Approved projects submitted as part of the 2022 call for proposals
15 May 2023
We’re delighted to announce that 19 new projects submitted as part of the 2022 call for proposals were approved for investment.
We received 59 proposals from museums, heritage, cultural and Indigenous organizations across the country. A total of 39 proposals were submitted for Medium and Large Investment funding and 20 proposals were submitted for Small Investment funding.
The 2023 call for proposals opens June 15.
Medium and Large Investments
(Note: Project titles may change)
Montréal, Capital City: An Interactive Experience
Pointe-à-Callière: Cité d’archéologie et d’histoire de Montréal
Travel back in time to wander the streets of Montréal in 1848, when the city was the capital of the Province of Canada, precursor to the country we know today. Explore a wealth of information on the country, the city, its institutions, and its citizens in this unprecedented and historically accurate reconstruction.
Museum Mission at the Sherbrooke Museum of Nature and Science
Musée de la nature et des sciences de Sherbrooke
In this game, participants solve clues to guide an animator through the Museum in search of a valuable artifact. The project offers five thematic missions, each aimed at a different grade level. The clues require careful thought and/or interaction, and incorrect answers can use up valuable time. Between challenges, the animator explores the theme in greater depth.
A Fading Signal: The Distant Early Warning Line and Canada’s Cold War in the Arctic
Diefenbunker: Canada’s Cold War Museum
Canada fought an intangible enemy in its Arctic Cold War. Through this interactive online platform, learn about North America’s first lines of Cold War defence: The Distant Early Warning (DEW) Line. Explore rarely seen documents, footage and interviews from these disappearing historic sites in the Arctic, learn of the people who waited on the line, and remember the communities left when no threat came.
SS Atlantic Heritage Park Society
Lifeline immerses the public in the aftermath of the cold, dark and early hours of April 1, 1873, when the SS Atlantic crashed into a rock on the coast of Nova Scotia with nearly 1,000 people on board. A small team of villagers rescued and cared for more than 400 survivors and buried 550 bodies. Row against the tide and navigate the waters in search of story fragments, piecing them together to understand the impact of this tragedy.
Digital Interactive Storytelling through WAG – Qaumajuq’s Visible Vault
The Winnipeg Art Gallery
The WAG-Qaumajuq will partner with the Pinnguaq Association to create a unique online gaming experience that offers digital interactive storytelling in connection with WAG-Qaumajuq’s visible vault. Co-designed and developed with Inuit from within Winnipeg and around Inuit Nunangat, this project is primarily designed for educational use and also serves as a resource for visitors of all ages, locations and cultural backgrounds.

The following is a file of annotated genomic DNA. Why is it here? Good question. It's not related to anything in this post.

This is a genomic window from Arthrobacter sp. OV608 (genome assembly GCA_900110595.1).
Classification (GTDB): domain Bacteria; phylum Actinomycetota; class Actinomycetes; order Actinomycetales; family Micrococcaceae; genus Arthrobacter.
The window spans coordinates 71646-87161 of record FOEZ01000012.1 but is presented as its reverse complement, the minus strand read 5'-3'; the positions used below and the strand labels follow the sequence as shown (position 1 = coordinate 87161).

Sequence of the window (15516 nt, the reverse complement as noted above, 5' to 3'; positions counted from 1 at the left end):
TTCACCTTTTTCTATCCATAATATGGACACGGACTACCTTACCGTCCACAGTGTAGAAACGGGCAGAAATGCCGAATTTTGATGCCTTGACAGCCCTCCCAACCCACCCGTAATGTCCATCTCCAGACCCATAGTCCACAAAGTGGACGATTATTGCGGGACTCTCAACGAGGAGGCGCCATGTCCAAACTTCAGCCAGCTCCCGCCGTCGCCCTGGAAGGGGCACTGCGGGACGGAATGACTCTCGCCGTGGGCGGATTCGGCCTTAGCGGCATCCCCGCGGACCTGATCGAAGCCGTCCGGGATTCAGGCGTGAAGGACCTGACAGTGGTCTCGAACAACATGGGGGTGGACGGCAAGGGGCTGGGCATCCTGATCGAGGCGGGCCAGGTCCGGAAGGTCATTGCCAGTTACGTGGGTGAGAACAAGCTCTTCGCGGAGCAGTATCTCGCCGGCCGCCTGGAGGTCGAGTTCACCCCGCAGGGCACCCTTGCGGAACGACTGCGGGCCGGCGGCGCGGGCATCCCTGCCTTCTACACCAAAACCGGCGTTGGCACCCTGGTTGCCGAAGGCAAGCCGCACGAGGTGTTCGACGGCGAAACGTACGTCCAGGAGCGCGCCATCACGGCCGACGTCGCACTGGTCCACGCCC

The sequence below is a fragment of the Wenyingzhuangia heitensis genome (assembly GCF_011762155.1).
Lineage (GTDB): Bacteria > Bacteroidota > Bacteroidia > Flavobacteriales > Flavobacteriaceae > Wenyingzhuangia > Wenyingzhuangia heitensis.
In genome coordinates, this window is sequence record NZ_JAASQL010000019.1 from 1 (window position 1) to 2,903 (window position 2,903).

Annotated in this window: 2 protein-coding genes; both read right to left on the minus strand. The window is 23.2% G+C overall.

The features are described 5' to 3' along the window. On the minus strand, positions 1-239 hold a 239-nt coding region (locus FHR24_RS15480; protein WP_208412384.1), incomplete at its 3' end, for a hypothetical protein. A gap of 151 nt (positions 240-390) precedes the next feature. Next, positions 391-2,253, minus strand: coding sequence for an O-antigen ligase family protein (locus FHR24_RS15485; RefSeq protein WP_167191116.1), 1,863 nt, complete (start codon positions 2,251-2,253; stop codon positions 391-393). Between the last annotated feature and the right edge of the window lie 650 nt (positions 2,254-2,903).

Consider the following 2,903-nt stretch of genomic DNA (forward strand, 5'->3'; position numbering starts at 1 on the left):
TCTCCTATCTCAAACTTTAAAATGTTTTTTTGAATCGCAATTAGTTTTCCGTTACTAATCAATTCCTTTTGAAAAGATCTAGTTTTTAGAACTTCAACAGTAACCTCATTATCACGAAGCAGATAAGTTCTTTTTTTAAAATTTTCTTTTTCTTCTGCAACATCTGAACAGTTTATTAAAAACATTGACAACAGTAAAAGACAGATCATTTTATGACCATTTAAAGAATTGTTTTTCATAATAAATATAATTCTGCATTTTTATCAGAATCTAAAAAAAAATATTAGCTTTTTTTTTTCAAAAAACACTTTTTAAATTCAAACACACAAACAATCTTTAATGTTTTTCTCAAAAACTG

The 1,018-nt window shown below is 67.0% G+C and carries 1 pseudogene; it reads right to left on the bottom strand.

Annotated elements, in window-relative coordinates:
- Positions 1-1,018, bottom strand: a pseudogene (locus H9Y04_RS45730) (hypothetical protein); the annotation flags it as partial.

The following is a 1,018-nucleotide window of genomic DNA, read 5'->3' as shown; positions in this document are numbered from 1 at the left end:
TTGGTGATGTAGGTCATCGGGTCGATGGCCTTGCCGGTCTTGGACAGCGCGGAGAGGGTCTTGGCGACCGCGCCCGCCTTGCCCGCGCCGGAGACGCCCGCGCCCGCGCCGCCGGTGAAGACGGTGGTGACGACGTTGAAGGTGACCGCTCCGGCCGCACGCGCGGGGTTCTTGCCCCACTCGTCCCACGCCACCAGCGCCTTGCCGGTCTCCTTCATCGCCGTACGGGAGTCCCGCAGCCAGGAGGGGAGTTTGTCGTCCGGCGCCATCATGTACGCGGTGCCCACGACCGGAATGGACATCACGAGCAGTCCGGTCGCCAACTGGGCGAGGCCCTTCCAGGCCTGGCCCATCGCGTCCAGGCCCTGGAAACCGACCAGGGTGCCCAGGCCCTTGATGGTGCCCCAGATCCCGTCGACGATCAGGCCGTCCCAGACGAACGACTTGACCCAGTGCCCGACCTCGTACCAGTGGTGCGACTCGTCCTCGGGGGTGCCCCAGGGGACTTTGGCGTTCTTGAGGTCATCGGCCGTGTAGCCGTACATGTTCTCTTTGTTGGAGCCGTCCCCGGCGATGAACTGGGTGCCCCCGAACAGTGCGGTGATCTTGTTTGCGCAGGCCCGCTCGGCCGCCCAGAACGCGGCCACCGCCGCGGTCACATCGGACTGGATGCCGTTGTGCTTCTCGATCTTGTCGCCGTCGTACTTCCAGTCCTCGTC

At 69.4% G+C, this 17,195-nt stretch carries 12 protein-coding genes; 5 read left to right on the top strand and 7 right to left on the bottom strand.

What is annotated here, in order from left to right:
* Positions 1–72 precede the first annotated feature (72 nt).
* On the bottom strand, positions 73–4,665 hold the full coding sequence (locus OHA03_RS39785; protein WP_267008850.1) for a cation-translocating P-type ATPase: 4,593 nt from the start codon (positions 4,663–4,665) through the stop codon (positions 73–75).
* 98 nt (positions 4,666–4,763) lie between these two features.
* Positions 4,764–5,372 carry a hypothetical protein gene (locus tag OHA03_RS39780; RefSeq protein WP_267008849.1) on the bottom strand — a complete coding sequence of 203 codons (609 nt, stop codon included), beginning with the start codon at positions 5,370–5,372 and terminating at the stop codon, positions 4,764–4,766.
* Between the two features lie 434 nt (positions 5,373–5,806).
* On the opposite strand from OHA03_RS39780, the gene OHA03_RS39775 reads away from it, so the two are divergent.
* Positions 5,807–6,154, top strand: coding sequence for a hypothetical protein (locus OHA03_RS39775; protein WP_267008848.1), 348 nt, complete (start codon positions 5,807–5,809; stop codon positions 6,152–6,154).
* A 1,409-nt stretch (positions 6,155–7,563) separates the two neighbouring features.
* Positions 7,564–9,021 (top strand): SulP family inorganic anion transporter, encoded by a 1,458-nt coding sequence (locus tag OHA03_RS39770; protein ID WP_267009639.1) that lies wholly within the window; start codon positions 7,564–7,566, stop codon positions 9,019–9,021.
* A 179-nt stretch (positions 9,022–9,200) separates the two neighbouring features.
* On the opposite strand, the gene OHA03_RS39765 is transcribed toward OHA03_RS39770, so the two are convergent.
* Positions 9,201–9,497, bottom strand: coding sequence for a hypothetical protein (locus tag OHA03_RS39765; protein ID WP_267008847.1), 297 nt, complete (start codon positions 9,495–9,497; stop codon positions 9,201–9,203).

Winnipeg Architecture Foundation
Hidden Winnipeg invites visitors to immerse themselves and uncover the hidden histories that helped shape modern architecture in Winnipeg. Visitors will discover architectural drawings, oral histories, films, photographs, and more to learn about the materials, technologies and people who helped shape the city’s urban landscape between 1945 and 1975.
Manuels River Virtual Tour
Manuels River Community Inc
The beautiful River Valley Trails System at Manuels River tells an amazing story of the history of the world: its geology, primordial inhabitants, evolution, tectonic geography, and the history and heritage of the community. This online project will share this history with a wider audience through a fun and engaging virtual tour.
A Beacon in Neon: A Gay Minister and a Montréal Sign Spectacular
Concordia University – Montréal Signs Project
The Reverend Arlen John Bonnar has for many years been a beacon of hope for Montréal’s downtrodden, as embodied in his church’s magnificent 1940s neon spectacular sign, which beckoned the city’s neediest for more than 58 years. This virtual exhibit reflects on the inspiring history of an older gay man who, through his ministry and convictions, has lit the way to relief and succour for so many.
Transformers: Art Making in the World of NFTs
Transformers provides a glimpse of the current NFT art landscape, explores the impact of NFT art on artists as they transition, examines the relationship between NFT and traditional mediums, and offers resources and educational material on how artists can work with NFTs as a medium.
Remembering Montréal’s Famine Irish
Black Rock Montreal Irish Monument Park Foundation